Women in India, Bangladesh, Pakistan, Sri Lanka, and other countries have long used green papaya as a folk remedy for contraception and abortion. Enslaved women in the West Indies were noted for consuming papaya to prevent pregnancies and thus preventing their children from being born into slavery.
Preliminary medical research in animals has confirmed the potential contraceptive and abortifacient capability of papaya, and also found that papaya seeds have contraceptive effects in adult male langur monkeys, and possibly in adult male humans. Unripe papaya is especially effective in large amounts or high doses. Ripe papaya is not teratogenic and will not cause miscarriage in small amounts. Phytochemicals in papaya may suppress the effects of progesterone.
Other preliminary research indicates alternate possible effects which remain to be further studied. Papaya juice has an in vitro antiproliferative effect on liver cancer cells, possibly due to lycopene or immune system stimulation. Papaya seeds might contain antibacterial properties against Escherichia coli, Staphylococcus aureus or Salmonella typhi. Papaya seed extract may have effects in toxicity-induced kidney failure.
Allergies and side effectsEdit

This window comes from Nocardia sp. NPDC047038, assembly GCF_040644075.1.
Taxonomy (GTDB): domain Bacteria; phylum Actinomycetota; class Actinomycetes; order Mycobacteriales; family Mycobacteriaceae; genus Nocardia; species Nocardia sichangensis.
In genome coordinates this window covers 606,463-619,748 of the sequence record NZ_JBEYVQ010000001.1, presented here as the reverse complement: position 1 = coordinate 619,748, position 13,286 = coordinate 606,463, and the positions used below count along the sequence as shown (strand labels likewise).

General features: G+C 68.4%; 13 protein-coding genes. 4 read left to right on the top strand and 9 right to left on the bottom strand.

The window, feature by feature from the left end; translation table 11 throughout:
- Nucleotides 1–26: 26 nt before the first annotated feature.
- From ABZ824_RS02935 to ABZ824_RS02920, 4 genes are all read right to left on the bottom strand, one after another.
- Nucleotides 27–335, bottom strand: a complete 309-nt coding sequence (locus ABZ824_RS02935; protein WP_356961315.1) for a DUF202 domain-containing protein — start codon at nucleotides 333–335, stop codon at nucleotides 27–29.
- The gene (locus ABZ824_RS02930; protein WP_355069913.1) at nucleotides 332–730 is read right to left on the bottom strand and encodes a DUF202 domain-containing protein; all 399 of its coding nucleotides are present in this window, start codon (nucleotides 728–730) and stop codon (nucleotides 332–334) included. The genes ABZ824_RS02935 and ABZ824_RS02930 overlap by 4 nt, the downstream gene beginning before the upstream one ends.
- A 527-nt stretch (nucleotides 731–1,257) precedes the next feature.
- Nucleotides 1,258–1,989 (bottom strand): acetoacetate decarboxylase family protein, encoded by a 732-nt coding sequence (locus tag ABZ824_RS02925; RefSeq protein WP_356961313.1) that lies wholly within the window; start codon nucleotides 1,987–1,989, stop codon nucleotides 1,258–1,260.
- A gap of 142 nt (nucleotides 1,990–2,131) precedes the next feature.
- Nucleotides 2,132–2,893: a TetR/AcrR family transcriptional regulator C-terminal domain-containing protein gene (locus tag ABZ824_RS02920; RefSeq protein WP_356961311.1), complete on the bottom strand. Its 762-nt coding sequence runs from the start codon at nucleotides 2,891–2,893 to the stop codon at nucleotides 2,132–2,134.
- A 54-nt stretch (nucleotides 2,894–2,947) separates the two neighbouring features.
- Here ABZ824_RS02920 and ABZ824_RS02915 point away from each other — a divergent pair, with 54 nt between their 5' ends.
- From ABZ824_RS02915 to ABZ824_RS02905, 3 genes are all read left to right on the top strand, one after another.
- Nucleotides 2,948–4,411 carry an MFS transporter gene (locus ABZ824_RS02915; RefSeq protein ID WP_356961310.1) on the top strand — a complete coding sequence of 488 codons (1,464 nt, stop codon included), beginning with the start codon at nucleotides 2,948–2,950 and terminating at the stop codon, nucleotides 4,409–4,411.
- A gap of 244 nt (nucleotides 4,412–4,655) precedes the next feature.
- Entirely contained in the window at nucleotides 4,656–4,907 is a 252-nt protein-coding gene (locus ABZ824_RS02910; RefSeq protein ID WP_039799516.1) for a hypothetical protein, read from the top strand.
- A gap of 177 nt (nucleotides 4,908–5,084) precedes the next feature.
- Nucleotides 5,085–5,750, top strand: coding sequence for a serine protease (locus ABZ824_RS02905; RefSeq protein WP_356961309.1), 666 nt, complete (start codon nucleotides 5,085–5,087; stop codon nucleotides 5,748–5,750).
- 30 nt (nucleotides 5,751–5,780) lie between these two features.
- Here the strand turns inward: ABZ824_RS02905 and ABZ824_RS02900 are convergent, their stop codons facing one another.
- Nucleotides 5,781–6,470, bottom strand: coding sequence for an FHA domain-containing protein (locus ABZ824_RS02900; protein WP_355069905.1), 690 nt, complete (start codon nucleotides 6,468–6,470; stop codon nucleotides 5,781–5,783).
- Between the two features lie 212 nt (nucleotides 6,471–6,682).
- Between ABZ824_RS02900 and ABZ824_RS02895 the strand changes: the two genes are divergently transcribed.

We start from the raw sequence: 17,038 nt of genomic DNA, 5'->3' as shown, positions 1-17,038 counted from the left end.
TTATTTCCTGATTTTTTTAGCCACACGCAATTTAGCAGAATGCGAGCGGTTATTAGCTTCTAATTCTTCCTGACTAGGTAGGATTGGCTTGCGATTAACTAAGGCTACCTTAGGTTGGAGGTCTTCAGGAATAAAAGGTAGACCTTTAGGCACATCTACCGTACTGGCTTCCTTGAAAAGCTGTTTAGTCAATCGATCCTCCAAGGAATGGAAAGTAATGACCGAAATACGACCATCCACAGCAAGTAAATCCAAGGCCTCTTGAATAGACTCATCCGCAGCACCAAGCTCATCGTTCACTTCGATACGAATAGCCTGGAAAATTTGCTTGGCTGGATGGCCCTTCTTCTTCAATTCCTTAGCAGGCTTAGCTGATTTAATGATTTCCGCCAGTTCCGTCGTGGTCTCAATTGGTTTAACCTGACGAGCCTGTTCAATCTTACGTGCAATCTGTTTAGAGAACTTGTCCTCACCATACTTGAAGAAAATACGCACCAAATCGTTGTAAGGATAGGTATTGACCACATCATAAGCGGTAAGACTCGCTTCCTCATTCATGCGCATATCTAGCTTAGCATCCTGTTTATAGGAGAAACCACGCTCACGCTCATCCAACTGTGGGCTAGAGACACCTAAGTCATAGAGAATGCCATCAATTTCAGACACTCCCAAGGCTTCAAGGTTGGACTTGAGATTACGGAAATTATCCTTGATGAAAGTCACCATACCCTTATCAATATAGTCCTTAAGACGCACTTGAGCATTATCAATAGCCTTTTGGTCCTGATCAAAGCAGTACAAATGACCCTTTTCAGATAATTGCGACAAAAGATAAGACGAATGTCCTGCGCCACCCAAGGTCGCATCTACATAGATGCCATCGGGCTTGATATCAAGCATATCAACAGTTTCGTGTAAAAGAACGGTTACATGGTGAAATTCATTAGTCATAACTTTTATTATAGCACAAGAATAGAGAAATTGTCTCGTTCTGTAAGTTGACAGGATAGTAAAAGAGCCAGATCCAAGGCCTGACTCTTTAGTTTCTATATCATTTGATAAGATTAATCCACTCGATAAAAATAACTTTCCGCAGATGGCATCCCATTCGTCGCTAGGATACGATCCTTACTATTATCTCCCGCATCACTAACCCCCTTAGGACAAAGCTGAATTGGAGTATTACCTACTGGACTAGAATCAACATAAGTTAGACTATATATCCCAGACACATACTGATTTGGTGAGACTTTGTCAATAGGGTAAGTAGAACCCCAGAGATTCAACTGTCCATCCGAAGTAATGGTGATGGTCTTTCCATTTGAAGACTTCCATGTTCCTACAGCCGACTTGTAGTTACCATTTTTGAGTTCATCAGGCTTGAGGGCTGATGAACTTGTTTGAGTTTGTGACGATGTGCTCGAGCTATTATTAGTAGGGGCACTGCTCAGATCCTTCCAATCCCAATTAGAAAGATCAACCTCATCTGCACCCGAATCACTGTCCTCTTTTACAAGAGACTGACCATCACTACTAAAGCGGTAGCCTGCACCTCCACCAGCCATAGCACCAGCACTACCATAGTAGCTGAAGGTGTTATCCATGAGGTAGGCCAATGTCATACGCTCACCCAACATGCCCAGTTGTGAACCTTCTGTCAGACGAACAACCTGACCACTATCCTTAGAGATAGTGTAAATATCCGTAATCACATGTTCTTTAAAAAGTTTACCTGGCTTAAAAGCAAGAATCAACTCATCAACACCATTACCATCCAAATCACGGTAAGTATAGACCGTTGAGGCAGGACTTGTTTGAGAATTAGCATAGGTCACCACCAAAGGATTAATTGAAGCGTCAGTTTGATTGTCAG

Papaya is frequently used as a hair conditioner, but should be used in small amounts. Papaya releases a latex fluid when not quite ripe, which can cause irritation and provoke allergic reaction in some people.
It is speculated that the latex concentration of unripe papayas may cause uterine contractions, which may lead to a miscarriage. Papaya seed extracts in large doses have a contraceptive effect on rats and monkeys, but in small doses have no effect on the unborn animals.
Excessive consumption of papaya can cause carotenemia, the yellowing of soles and palms, which is otherwise harmless. However, a very large dose would need to be consumed; papaya contains about 6% of the level of beta carotene found in carrots (the most common cause of carotenemia).
In popular culture Edit
The paw paw appears in the lyrics of the song "The Bare Necessities" from Disney's animated film, The Jungle Book (1967). Baloo, the bear, sings the song and contrasts the smooth fruit of the "big paw paw" with the spiny, prickly pear. Given the jungle setting, this refers to the Carica papaya, rather than the pawpaw native to North America, Asimina triloba.
See also Edit
- Asimina triloba, pawpaw (of North America)
- Chaenomeles speciosa, flowering quince, which, like Carica papaya, is known as mugua (木瓜) in Chinese
- Pseudocydonia, Chinese quince, known as mugua (木瓜) in Chinese
- Papaya salad